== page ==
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town and civil parish in South Oxfordshire, England

History and economyEdit

During the Roman Empire the Romans dug a ditch that runs north through what is now known as the Ladygrove area north of the town near Long Wittenham.

Didcot first appears in historical records in the 13th century as Dudcotte, Berkshire. Parts of the original village still exist in the Lydalls Road area and part of All Saints' Church dates back to the 11th century.


The Great Western Railway, designed by Isambard Kingdom Brunel, reached Didcot in 1839. In 1844 the Didcot railway station was opened. The original station burnt down in the later part of 19th century.

Didcot is junction of the routes to London, Bristol and Oxford. It was formerly a junction for Southampton via the Didcot, Newbury and Southampton Railway but that closed in the 1960s. The traffic to Southampton meant that the town had strategic importance to military logistics, in particular during the First World War campaign on the Western Front and the Second World War preparations for D-Day.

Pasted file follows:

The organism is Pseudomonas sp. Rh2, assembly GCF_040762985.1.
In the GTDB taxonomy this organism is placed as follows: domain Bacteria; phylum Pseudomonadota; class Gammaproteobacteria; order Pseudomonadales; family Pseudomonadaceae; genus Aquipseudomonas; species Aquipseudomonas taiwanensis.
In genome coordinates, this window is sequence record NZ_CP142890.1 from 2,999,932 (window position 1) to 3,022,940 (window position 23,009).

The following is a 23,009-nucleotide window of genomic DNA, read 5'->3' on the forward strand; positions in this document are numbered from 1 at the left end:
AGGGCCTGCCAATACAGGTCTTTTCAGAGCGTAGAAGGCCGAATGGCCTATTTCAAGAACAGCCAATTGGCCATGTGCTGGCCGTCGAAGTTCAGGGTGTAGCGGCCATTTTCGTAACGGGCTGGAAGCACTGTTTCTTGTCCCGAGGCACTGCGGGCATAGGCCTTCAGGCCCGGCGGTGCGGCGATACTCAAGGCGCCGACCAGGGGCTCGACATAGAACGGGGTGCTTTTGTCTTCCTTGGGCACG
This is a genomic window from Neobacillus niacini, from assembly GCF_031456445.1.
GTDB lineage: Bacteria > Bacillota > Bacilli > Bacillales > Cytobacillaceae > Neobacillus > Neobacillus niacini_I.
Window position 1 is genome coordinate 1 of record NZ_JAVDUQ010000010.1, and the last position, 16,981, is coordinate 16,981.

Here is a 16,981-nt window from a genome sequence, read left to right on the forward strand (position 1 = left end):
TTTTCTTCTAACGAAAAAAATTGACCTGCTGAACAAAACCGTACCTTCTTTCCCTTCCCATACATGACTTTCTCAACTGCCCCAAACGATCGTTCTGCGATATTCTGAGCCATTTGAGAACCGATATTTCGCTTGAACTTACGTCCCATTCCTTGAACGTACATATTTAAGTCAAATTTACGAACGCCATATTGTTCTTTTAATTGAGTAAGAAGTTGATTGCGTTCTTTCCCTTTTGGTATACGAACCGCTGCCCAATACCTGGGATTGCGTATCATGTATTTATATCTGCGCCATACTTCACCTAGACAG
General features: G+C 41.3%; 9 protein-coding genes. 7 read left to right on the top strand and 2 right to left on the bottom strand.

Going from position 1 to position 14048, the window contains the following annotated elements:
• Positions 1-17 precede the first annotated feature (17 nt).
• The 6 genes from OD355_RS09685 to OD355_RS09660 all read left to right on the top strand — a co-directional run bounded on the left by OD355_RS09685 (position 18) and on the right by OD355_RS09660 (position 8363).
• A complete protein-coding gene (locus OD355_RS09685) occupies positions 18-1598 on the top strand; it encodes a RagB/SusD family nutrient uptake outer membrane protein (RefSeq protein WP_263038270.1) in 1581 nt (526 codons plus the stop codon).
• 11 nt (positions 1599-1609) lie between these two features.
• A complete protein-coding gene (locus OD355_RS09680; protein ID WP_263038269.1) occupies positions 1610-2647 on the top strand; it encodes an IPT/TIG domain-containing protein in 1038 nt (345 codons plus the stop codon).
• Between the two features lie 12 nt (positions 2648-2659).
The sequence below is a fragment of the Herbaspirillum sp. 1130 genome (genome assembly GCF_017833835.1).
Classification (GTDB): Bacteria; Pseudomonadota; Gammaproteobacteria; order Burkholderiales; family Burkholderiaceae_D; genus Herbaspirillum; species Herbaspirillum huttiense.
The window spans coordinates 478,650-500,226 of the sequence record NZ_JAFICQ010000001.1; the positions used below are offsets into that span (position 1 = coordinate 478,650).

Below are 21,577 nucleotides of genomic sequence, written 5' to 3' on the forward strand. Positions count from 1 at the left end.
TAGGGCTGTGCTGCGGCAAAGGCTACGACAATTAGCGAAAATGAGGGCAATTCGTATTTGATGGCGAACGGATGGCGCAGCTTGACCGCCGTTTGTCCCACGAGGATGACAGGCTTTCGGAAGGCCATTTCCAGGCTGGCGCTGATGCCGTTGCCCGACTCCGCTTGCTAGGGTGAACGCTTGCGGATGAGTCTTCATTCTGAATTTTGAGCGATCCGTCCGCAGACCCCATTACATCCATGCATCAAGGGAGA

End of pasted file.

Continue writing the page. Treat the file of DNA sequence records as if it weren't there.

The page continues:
Power stationsEdit

The Didcot Power Stations (which are next to each other, and actually in Sutton Courtenay) supply electricity to the National Grid. The power station has also proved a popular man-made object for local photographers. One power station was closed in 2013 and has been demolished. The other is still operating in 2018.

Further readingEdit

  • Lingham, Brian (1979). The Long Years of Obscurity. A History of Didcot, Volume One - to 1841. Didcot: BF Lingham. ISBN 9780950654508.
  • Lingham, Brian (1992). Railway Comes to Didcot: A History of the Town (Volume 2) - 1839 to 1918. Didcot: Sutton Publishing Ltd. ISBN 9780750900928.
  • Lingham, Brian (2000). A Poor Struggling Little Town: A History of Didcot (Volume 3) - 1918 to 1945. Didcot: Didcot Town Council. ISBN none Check |isbn= value: invalid character (help).

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